Russia’s ‘VPN Ban’ is Live as Authorities Warn of Bad VPNs & U.S. Spying

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The latest stage of Russia's crackdown on VPNs and similar technologies went live a few hours ago. Contrary to some reports, today's changes don't amount to a total ban on VPNs. Use of state approved VPNs, which do everything except the useful stuff, remain legal. The new law criminalizes the promotion of VPNs for site-blocking circumvention. But Russia also wants citizen's to stay safe, warning that VPNs in the U.S. are prone to government spying.

rus-vpn-sIn countries where internet access faces restrictions, from general government censorship through to more limited site-blocking programs to protect copyright, citizens have grown comfortable with the use of VPNs.

In Russia, where the government censors certain material and has an anti-piracy site-blocking regime on top, around 20% of the internet population regularly use VPNs.

While accessing blocked websites and communicating in relative privacy is now fairly common, the government would like sites carrying “illegal information” to remain inaccessible. But after endless legal tweaks, advice, orders, and confused messaging that mostly contradicts reality on the ground, Russians may be a little confused by now.

New Law Isn’t a VPN Ban, Illegal VPNs Are Already Banned

Sites blocked by the government, whether they’re pirate sites or those branded extremist by the state, are blocked for good reasons, authorities insist. Facebook and Instagram, for example, are both blocked for being extremist platforms, so when people use VPNs to undermine blocking, they put themselves at risk.

Given that over the years Russians have grown fond of their VPNs, the government hasn’t immediately spoiled things by simply taking them away. Instead, authorities determine the quality and security of a VPN provider based on its operator’s willingness to cooperate with the government. On the other hand, less cooperative overseas VPN providers with a presence in Russia, are known to suddenly experience connectivity issues.

Faced with an untenable situation, some VPNs threw in the towel and never looked back. When new legislation compelled VPNs to register with the government, and leave the ‘back door’ open in case officials needed to call round for a coffee, almost all reputable overseas providers chose privacy over certification and began to leave. Meanwhile, local VPN companies with official approval found themselves declared legal, while those without certification were legally unable to do business.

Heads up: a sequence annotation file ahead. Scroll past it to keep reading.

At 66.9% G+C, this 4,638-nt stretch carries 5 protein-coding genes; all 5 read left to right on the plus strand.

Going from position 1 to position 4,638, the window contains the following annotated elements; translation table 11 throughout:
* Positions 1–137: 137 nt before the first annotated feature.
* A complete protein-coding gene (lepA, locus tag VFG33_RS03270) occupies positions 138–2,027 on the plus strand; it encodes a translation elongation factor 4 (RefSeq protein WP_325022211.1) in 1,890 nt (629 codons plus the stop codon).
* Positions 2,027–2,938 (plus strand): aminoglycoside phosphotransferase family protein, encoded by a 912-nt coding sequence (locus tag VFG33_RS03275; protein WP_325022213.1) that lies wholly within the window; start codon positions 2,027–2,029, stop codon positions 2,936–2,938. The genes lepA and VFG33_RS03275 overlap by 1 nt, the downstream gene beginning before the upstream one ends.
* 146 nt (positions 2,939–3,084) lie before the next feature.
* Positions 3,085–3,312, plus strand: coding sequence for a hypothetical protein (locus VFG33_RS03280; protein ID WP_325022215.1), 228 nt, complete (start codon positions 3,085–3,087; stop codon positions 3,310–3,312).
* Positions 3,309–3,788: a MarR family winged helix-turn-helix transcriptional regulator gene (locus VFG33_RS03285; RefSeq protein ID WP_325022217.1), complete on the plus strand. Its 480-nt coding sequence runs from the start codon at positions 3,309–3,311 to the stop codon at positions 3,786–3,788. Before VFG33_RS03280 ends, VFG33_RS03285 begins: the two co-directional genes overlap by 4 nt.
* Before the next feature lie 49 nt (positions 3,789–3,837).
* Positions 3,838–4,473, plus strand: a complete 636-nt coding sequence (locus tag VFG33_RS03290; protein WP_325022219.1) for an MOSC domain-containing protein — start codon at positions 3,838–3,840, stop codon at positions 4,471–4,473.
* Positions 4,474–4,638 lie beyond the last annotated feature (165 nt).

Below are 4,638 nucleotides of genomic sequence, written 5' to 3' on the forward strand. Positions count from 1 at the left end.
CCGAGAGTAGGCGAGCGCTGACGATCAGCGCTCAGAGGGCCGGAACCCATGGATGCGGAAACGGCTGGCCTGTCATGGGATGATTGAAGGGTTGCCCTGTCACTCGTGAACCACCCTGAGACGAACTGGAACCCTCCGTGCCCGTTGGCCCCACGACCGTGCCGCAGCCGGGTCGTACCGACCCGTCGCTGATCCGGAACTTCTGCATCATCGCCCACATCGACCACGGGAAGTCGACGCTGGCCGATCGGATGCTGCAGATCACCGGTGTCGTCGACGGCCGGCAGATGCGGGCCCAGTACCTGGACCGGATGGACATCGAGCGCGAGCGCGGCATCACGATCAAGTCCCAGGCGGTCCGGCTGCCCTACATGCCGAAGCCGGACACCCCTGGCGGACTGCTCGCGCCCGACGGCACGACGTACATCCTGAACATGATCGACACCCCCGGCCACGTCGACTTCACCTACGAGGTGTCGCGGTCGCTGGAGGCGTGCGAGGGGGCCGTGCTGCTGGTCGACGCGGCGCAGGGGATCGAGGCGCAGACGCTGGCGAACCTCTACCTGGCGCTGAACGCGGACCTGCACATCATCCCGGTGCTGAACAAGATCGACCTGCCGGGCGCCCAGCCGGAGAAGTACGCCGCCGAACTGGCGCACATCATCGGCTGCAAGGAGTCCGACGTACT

That line in the sand now allows the government to identify safe, legal services; all are registered with the state, they enjoy coffee, and would never dream of undermining state censorship. Obviously unsafe and most probably dangerous, illegal VPN providers are not registered, enjoy privacy, and want to help users to circumvent site-blocking. As a result, 167 unregistered VPN providers and 200 email providers were blocked according to a report last October.

VPNs Still Available, Time For More Action

Providing a service to unblock blocked internet resources has been illegal in Russia since February 2020, but judging by the volume of VPNs still available for Android and iOS devices, not everyone got the memo.

In the wake of Russia’s invasion of Ukraine, imposition of sanctions prompted the Kremlin to step up imports via the back door while simultaneously winding up the drawbridge on some Western tech platforms. With Google Play and Apple’s App Store less useful than before, Russia launched its own variant, RuStore, which at last count was also offering VPNs to the masses, in large numbers and mostly without hindrance.

VPNs capable of tunneling to the nearest pirate site or accessing the extremists of Instagram, remain popular in Russia. Advertising and recommendations help to quickly spread the news but for Moscow, that’s unacceptable and needs to change.